Detailed report on the right to freedom from torture during the January events “We don’t even cry anymore” prepared in cooperation with the International Partnership for Human Rights (Belgium), the NGO Coalition of Kazakhstan Against Torture and L’organization mondiale contre la torture (Switzerland) based on evidences, including the materials of the Documentation Center of the Human Rights Alliance, will be released on January 31, 2023.
Onе person has been convicted to date for the death of civilians as a result of use of firearms: 21-year-old Mark Zlunyaev, a contract employee in the air assault troops in Taldykorgan, who was found guilty of “abuse of power” for the execution of 24-year-old shepherd Yernazar Kyrykbaev, and sentenced to 6 years in prison.
Kazbek Kudaibergenov was sentenced to 17 years in prison in connection with the death of serviceman Madiyar Kaisarov in Kyzylorda. The investigation and sentencing raises many questions, especially on the right to a fair trial and the right for freedom from torture.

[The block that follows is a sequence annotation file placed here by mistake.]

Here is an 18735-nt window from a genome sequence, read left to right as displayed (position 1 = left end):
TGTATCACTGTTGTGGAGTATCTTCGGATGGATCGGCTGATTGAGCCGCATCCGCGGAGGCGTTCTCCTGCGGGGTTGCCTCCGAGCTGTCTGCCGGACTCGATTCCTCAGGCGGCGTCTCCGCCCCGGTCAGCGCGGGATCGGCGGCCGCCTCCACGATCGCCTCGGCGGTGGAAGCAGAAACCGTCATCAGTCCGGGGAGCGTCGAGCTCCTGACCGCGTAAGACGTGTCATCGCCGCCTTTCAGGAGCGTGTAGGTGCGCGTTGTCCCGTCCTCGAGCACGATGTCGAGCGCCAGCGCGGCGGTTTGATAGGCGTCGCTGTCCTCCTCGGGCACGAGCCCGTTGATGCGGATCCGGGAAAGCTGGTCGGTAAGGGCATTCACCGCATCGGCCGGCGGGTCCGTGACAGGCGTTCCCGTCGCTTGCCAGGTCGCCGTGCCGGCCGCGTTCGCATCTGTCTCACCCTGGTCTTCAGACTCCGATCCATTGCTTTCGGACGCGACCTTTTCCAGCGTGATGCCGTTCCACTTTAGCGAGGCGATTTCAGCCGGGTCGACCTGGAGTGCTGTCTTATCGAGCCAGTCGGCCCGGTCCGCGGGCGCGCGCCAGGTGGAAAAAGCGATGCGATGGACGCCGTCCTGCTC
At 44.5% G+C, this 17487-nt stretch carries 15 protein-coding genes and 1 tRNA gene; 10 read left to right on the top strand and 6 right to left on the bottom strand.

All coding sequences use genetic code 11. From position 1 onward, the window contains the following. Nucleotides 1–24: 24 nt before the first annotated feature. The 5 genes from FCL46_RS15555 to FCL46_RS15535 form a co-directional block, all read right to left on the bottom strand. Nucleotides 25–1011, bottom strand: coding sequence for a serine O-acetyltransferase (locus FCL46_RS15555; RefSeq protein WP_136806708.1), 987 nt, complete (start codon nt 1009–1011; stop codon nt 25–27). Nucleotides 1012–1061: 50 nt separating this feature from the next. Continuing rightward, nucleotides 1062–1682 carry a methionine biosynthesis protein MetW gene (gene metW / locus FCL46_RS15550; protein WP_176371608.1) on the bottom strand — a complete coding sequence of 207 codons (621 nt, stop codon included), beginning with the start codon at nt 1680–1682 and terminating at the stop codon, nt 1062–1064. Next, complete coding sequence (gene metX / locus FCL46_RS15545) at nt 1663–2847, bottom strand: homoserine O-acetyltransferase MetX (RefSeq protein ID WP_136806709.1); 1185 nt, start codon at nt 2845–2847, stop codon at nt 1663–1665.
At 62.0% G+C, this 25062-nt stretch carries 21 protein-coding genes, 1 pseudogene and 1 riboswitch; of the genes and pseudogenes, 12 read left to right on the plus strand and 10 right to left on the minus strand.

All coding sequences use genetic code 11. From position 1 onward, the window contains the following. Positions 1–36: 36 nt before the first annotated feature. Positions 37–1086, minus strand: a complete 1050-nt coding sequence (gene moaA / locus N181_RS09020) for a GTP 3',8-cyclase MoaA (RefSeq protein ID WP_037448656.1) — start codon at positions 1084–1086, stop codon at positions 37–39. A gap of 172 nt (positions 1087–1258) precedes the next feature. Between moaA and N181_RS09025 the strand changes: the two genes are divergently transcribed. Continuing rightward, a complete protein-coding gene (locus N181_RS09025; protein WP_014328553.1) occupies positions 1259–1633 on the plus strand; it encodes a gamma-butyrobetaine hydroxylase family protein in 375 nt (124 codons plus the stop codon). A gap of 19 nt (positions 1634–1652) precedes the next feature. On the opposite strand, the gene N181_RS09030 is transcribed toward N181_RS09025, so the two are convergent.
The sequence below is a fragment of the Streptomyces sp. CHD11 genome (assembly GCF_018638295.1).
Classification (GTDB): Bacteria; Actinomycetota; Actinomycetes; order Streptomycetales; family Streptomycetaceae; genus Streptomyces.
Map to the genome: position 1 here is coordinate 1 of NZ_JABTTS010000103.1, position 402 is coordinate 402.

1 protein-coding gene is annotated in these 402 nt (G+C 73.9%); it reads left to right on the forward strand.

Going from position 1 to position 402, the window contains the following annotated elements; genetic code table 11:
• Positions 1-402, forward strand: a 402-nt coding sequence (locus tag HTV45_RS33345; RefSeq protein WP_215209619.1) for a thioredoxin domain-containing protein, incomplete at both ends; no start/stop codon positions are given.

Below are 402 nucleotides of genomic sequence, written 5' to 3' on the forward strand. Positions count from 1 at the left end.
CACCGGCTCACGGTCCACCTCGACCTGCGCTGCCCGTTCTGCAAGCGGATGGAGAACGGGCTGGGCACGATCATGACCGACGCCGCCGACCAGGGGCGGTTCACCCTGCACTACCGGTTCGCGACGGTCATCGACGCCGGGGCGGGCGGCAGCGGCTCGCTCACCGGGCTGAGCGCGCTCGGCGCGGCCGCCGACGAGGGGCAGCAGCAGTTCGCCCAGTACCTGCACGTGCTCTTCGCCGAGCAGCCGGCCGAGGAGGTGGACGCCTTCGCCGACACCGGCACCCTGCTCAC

Late in the evening on January 9, 2022, Kazybek Kudaibergenov, a 30-year-old resident of Kyzylorda, the father of 3 young children, was taken from his home in Kyzylorda, along with his brother, who had schizophrenia, in front of his family, without explanation. Upon delivery to the city police department, the brothers were also not explained the reasons for their detention. Instead, Kazybek’s brother was beaten on the head, and Kazybek himself was tortured for the next three weeks by beatings, suffocation with a plastic bag, jumping on his wounded leg, forcing him to confess to the murder of a soldier who died during the crackdown on protesters at the Aray City Mall. Tired of beatings and tortures, K. Kudaibergenov tried to commit suicide, but the cellmates, seeing this, intervened and did not allow him to carry out his plan. Due to untimely and improper treatment of the wound, K. Kudaibergen’s leg does not bend, the liver, kidneys, and stomach are disturbed. The wife of Kazybek Kudaibergenov, Inkarim Sultanova, “is ready for anything, for the sake of saving the honest name of K. Kudaibergenov, for the sake of the future of her children.”